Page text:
Deeper Places

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What will you find when you allow yourself to go deeper?

You’re not satisfied with the dry ground of religious intellectualism. You’re not satisfied with just dipping your toes into a shallow spirituality. You want to know the heart of God more intimately. You want to encounter God in the deep places.

In Deeper Places, pastor and musician Matthew Jacoby shares a rich portrait of authentic spirituality that will help you dive deep beneath the surface to experience the kind of profound joy that the psalmists sang about. For over fifteen years, Jacoby has been studying the Psalms and setting them to music as they were intended. Now he gives you an in-depth look at the Psalms as a pathway to an intimate and satisfying relationship with God.

“Few have understood the Psalms as well as Matthew Jacoby. He has sung them, taught them, and lived them for as long as he can remember. As such, he is a worthy guide for those seeking the more authentic, biblical, and earthy faith found in them.”-Alan Hirsch, author, The Faith of Leap, Untamed, and Right Here, Right Now.

“Deeper Places is about knowing God, not knowing about God. Jacoby’s insights made me want to do something I’d not done for years: to make reading the Psalms a daily part of my life with God.”-Gary W. Moon, director of the Dallas Willard Center at Westmont College; author, Apprenticeship with Jesus.

“This collection of thoughtful reflections on the Psalms is beautifully written and heartfelt. This is a book to be savored.”-Ruth Haley Barton, founder, Transforming Center; author, Invitation to Solitude and Silence.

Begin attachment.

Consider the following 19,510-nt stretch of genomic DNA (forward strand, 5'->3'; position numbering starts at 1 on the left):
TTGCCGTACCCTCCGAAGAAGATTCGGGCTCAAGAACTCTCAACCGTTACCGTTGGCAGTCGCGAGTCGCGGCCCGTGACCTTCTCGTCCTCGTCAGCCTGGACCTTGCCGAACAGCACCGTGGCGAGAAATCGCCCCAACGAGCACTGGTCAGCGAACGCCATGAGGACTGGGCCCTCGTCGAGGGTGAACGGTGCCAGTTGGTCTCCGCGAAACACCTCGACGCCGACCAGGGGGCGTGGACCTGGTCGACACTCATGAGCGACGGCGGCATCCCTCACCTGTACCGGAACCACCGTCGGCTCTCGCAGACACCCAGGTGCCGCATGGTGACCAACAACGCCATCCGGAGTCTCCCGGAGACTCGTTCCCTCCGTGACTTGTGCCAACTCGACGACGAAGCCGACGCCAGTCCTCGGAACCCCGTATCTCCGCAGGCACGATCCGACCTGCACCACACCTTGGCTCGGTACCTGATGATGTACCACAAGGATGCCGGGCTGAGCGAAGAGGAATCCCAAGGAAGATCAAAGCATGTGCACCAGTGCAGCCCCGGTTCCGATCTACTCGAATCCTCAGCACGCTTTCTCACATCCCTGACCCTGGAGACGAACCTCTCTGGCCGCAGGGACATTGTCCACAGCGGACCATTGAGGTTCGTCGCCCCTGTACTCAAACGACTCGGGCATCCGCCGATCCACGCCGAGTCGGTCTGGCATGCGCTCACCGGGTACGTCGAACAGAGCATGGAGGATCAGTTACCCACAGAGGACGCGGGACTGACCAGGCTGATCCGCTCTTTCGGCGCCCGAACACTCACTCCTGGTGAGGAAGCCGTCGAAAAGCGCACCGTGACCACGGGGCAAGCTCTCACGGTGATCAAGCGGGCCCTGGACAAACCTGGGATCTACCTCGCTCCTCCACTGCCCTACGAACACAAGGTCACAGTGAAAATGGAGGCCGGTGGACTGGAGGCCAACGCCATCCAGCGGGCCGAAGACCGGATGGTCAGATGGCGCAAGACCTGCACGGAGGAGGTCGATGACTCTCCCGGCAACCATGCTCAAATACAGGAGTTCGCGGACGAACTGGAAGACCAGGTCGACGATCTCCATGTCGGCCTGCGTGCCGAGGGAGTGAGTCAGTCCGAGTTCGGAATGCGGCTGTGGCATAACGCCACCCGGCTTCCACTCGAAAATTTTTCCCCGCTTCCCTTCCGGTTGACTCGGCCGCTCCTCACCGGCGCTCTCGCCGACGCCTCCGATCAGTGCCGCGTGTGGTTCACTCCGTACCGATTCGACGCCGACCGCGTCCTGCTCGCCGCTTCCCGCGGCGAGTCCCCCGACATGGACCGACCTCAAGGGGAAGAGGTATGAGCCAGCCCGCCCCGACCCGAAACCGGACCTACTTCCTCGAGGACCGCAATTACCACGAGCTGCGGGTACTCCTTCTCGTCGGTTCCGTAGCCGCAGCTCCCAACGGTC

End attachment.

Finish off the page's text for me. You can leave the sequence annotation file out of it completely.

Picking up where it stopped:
“Matthew Jacoby is a musician, a theologian, and a pastor-a unique blending of calling and gifting that makes him ideally equipped to explore the ancient Hebrew songbook.”-Stuart Briscoe, author, broadcaster, international speaker.

Deeper Places available as:
Paperback Book
Audio Book (MP3) Download read by the author.

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1 review for Deeper Places

  1. Rated 5 out of 5

    baxvendor

    I have long loved Sons of Korah’s music, but didn’t know that Matthew had written a book until earlier this year. My husband had shown interest in it, not knowing more than a small card advertisement revealed, so I planned on getting it for his birthday. Once it arrived, I started reading through it and was completely dumbfounded that it contained what I had been hoping to find in some book out there. I have found this to be one of the most profound books I have ever read, and I have bought more copies than any book I have ever owned, giving them to all of my older kids and many friends. I have never done this before. I wanted feedback from those I gave it to, to see if this book was just something my personality connected with, but I have heard similar comments as mine. It is also my most highly underlined book next to my Bible.

    Jacoby’s focus is on our relationship with God and others. In the Introduction, he writes:
    “Due to the complexities of our dysfunctional hearts, we all begin our journey with God in the middle of a vast spiritual labyrinth. There is a sense of simplicity to be gained in the spiritual life, but it is not where we begin. If we make the spiritual life a simple matter of achieving goals using step-by-step processes and daily habits, it becomes more about personal achievement than real relationship. It is so easy, then, for the spiritual life to become little more than a religion of token gestures of piety that only serve to make us feel we have fulfilled our duty toward God.” (Jacoby, 11)